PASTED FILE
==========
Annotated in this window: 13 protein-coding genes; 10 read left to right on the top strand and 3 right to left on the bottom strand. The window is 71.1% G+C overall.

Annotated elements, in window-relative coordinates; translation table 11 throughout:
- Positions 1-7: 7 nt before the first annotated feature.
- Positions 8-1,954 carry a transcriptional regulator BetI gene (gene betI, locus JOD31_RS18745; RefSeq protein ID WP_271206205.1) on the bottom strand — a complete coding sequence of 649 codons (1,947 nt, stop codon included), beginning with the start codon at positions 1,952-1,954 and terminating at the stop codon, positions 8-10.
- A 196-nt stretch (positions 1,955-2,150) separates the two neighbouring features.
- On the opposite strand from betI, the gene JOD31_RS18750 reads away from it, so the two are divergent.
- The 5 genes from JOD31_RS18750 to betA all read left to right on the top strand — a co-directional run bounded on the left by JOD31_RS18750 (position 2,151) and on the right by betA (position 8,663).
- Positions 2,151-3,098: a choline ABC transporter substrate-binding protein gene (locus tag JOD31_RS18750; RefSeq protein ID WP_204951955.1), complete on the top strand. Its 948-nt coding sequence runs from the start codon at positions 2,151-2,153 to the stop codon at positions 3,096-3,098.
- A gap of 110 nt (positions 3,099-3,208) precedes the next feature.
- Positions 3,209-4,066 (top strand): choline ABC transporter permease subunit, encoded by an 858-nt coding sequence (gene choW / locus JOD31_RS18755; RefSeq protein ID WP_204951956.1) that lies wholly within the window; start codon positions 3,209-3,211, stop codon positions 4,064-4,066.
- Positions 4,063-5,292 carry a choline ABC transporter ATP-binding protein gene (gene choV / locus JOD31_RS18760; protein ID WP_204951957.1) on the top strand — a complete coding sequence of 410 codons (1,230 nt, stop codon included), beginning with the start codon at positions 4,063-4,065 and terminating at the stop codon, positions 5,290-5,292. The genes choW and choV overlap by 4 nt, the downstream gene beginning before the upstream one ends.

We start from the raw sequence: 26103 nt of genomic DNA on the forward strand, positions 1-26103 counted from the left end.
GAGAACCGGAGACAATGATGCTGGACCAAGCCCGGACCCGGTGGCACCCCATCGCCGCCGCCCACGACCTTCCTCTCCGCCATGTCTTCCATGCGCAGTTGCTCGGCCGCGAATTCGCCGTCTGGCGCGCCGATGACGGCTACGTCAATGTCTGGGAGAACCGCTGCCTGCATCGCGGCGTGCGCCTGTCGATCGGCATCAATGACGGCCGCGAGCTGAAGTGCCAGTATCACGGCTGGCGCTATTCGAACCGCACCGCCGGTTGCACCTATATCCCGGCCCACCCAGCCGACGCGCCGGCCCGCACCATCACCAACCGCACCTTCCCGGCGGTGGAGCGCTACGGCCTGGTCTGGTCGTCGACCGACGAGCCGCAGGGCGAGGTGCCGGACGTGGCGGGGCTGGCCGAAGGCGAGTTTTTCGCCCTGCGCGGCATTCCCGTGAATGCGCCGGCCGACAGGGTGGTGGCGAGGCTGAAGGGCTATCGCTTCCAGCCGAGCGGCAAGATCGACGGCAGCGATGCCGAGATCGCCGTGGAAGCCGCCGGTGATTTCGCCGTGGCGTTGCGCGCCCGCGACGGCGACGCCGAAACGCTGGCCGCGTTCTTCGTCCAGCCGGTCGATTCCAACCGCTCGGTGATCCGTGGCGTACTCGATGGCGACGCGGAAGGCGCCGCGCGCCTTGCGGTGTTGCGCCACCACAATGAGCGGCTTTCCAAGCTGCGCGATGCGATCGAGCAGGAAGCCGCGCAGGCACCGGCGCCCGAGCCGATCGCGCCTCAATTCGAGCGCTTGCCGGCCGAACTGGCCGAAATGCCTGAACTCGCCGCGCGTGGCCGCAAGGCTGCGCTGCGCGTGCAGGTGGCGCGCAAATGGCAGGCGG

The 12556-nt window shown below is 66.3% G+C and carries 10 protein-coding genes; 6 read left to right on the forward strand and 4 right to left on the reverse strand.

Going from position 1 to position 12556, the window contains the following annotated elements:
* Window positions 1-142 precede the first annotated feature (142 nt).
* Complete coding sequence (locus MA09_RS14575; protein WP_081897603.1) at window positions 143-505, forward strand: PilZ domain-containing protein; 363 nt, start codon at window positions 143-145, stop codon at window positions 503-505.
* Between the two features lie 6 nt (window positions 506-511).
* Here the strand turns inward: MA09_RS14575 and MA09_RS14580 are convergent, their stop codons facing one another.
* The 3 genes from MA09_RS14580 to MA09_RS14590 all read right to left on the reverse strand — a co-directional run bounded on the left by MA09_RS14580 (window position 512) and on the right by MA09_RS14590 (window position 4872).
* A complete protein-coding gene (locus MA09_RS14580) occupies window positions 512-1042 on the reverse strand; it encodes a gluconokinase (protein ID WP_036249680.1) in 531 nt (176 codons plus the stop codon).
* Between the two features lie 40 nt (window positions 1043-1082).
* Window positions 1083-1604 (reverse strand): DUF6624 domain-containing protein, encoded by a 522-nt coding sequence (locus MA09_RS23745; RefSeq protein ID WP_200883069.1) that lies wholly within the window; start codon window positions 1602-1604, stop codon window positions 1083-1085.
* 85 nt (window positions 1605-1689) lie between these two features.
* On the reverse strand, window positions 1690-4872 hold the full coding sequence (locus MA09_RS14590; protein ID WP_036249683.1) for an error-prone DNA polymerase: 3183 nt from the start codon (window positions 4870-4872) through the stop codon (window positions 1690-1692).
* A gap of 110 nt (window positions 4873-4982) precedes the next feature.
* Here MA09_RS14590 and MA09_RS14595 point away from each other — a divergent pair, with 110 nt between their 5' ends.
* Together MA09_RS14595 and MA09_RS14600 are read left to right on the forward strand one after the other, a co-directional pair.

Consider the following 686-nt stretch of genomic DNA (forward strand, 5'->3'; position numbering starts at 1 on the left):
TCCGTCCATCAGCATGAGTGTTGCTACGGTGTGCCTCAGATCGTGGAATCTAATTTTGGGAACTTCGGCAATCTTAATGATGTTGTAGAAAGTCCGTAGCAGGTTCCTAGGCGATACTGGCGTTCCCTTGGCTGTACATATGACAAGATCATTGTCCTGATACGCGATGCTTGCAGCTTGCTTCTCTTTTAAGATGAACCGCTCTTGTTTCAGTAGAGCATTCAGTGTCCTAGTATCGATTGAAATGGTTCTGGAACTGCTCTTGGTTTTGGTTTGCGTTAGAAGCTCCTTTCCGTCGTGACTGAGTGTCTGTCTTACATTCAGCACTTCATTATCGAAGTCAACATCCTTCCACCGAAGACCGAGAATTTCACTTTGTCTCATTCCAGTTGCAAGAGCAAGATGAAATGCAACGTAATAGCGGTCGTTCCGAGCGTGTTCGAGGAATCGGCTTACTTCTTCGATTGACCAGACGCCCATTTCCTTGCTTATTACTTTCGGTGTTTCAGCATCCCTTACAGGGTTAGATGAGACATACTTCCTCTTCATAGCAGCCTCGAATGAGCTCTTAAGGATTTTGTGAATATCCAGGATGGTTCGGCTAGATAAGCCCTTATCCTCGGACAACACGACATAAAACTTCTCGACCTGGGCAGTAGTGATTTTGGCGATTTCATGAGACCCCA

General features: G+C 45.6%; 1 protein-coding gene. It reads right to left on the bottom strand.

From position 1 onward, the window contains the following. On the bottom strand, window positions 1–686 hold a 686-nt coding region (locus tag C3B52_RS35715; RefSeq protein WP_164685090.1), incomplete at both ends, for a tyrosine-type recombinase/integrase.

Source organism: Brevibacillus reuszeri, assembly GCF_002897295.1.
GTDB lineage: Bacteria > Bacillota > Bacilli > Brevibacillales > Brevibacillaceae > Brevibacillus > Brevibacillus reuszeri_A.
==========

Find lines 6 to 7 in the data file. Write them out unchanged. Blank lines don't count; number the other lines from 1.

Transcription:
- On the opposite strand from betI, the gene JOD31_RS18750 reads away from it, so the two are divergent.
- The 5 genes from JOD31_RS18750 to betA all read left to right on the top strand — a co-directional run bounded on the left by JOD31_RS18750 (position 2,151) and on the right by betA (position 8,663).